So to the op- I agree that it is a usefull skill, and I think the reason you don't see it much is just because there are higher percentage techniques that can be used in the sport you are participating in. So people rightly focus on the high percentage to win tournaments. That being said, I would love to see someone pulling them off in competition, so good luck!!



                    diesel, have you ever trained (sparred/rolled) with a resisting partner where the objective was to cuff the other person? if you had people training competitively like that, i'm sure a lot of techniques would spring out of nowhere which you don't normally see in grappling competition.


                      Yeah, we do this frequently. It adds a whole different element to rolling. We do it, because we have been trained under the moto: "you fight the way you train, so train the way you want to fight."

                      It comes from a study where they used to have you put all of your shell casings in your pocket when you were firing at the range. That way you wouldn't have to pick up the brass when you completed your course of fire. Then they had a couple cops get into a shoot out and they found that they were ejecting their brass into their pockets during the shoot out. Which as you can imagine is not a good idea!!

                      So now, everything we do is with the plan to drill something the way you want to perform it under pressure. We also make a habbit of wearing full gear regularly. Try doing a strait ankle lock on someone who is wearing combat boots! Or getting to a full guard against someone who has a duty belt on.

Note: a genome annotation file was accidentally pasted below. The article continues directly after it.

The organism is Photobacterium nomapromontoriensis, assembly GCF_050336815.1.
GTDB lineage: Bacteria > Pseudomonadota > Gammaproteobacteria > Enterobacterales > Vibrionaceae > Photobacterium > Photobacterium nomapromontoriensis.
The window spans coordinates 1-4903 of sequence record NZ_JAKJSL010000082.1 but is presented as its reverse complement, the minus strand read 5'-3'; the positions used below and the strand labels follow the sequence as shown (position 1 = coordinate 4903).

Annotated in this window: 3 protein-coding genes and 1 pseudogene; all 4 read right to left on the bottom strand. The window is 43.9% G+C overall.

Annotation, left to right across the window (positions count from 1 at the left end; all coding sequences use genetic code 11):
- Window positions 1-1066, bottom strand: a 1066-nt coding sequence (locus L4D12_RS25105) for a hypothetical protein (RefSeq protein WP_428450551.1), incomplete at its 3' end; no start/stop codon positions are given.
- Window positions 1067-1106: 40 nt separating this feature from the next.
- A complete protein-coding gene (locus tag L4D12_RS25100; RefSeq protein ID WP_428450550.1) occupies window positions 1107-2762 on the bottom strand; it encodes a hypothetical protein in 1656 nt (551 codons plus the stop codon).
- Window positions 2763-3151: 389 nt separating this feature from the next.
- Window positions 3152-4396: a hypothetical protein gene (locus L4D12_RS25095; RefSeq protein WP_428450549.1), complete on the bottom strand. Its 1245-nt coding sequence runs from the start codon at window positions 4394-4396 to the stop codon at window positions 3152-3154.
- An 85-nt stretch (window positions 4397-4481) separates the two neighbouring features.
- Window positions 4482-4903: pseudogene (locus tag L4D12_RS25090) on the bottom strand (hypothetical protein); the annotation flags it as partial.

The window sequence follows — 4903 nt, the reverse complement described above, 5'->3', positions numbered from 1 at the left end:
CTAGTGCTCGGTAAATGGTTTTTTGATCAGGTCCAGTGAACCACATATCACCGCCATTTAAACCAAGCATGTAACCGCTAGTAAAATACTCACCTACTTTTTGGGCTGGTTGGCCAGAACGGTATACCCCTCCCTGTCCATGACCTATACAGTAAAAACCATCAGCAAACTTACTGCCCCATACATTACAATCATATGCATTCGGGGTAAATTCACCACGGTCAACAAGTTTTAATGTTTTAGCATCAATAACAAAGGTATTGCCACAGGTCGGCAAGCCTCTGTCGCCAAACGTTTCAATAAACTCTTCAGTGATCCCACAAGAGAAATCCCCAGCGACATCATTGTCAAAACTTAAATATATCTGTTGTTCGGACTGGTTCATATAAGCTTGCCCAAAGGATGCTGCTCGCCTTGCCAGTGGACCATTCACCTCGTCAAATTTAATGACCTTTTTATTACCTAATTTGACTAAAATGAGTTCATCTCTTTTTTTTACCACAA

when i did security we never used cuffs. there was no need to restrain them in any specific way, so what i was doing in BJJ/MMA was pretty much identical.

                        one time though, one of my boots got stuck under someone in a weird way and i had to slip it off so i could move to a better position. luckily they weren't very tight at the time.

                        i might play around with getting people on their belly and getting the hands to their back at training.


                          Originally posted by JordanT View Post
                          Let me simplify. Someone's getting wrist locked.
                          That someone was me. Multiple times. ;[


                            You're just out of my weight class is all. That guard pass is nasty.